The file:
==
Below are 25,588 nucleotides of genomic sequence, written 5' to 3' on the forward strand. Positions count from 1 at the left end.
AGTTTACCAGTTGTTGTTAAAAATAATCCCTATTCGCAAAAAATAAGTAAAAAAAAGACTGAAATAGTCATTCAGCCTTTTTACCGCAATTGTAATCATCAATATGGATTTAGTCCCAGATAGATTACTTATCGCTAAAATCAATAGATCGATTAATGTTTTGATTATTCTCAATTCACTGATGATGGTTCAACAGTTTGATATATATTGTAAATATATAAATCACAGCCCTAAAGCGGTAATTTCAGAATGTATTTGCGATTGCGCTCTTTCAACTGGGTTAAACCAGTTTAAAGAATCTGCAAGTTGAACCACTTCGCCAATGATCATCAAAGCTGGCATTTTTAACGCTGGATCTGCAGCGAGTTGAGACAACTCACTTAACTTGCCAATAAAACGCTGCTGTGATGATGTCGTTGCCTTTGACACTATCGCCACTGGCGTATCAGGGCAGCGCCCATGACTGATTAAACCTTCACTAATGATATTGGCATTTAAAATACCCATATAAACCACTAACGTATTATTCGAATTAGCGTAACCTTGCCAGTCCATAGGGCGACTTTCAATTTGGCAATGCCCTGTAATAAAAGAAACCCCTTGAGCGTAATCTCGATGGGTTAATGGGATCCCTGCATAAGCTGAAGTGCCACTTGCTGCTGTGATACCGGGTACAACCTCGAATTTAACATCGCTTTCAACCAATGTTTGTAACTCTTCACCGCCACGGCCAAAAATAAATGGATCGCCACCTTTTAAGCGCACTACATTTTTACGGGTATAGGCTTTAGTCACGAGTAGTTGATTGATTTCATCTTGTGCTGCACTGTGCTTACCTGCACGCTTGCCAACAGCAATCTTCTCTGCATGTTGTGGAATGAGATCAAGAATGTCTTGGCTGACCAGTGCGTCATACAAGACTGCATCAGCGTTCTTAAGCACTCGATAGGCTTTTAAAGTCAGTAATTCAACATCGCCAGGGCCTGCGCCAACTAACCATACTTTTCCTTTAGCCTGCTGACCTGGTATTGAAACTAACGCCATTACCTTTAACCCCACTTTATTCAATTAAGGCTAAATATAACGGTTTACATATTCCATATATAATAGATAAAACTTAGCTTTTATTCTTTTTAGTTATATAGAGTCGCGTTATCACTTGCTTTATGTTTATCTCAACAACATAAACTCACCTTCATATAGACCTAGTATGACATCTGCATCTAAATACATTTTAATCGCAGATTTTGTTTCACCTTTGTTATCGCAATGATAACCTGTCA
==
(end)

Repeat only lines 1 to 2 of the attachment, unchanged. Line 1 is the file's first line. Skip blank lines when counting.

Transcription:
Below are 25,588 nucleotides of genomic sequence, written 5' to 3' on the forward strand. Positions count from 1 at the left end.
AGTTTACCAGTTGTTGTTAAAAATAATCCCTATTCGCAAAAAATAAGTAAAAAAAAGACTGAAATAGTCATTCAGCCTTTTTACCGCAATTGTAATCATCAATATGGATTTAGTCCCAGATAGATTACTTATCGCTAAAATCAATAGATCGATTAATGTTTTGATTATTCTCAATTCACTGATGATGGTTCAACAGTTTGATATATATTGTAAATATATAAATCACAGCCCTAAAGCGGTAATTTCAGAATGTATTTGCGATTGCGCTCTTTCAACTGGGTTAAACCAGTTTAAAGAATCTGCAAGTTGAACCACTTCGCCAATGATCATCAAAGCTGGCATTTTTAACGCTGGATCTGCAGCGAGTTGAGACAACTCACTTAACTTGCCAATAAAACGCTGCTGTGATGATGTCGTTGCCTTTGACACTATCGCCACTGGCGTATCAGGGCAGCGCCCATGACTGATTAAACCTTCACTAATGATATTGGCATTTAAAATACCCATATAAACCACTAACGTATTATTCGAATTAGCGTAACCTTGCCAGTCCATAGGGCGACTTTCAATTTGGCAATGCCCTGTAATAAAAGAAACCCCTTGAGCGTAATCTCGATGGGTTAATGGGATCCCTGCATAAGCTGAAGTGCCACTTGCTGCTGTGATACCGGGTACAACCTCGAATTTAACATCGCTTTCAACCAATGTTTGTAACTCTTCACCGCCACGGCCAAAAATAAATGGATCGCCACCTTTTAAGCGCACTACATTTTTACGGGTATAGGCTTTAGTCACGAGTAGTTGATTGATTTCATCTTGTGCTGCACTGTGCTTACCTGCACGCTTGCCAACAGCAATCTTCTCTGCATGTTGTGGAATGAGATCAAGAATGTCTTGGCTGACCAGTGCGTCATACAAGACTGCATCAGCGTTCTTAAGCACTCGATAGGCTTTTAAAGTCAGTAATTCAACATCGCCAGGGCCTGCGCCAACTAACCATACTTTTCCTTTAGCCTGCTGACCTGGTATTGAAACTAACGCCATTACCTTTAACCCCACTTTATTCAATTAAGGCTAAATATAACGGTTTACATATTCCATATATAATAGATAAAACTTAGCTTTTATTCTTTTTAGTTATATAGAGTCGCGTTATCACTTGCTTTATGTTTATCTCAACAACATAAACTCACCTTCATATAGACCTAGTATGACATCTGCATCTAAATACATTTTAATCGCAGATTTTGTTTCACCTTTGTTATCGCAATGATAACCTGTCA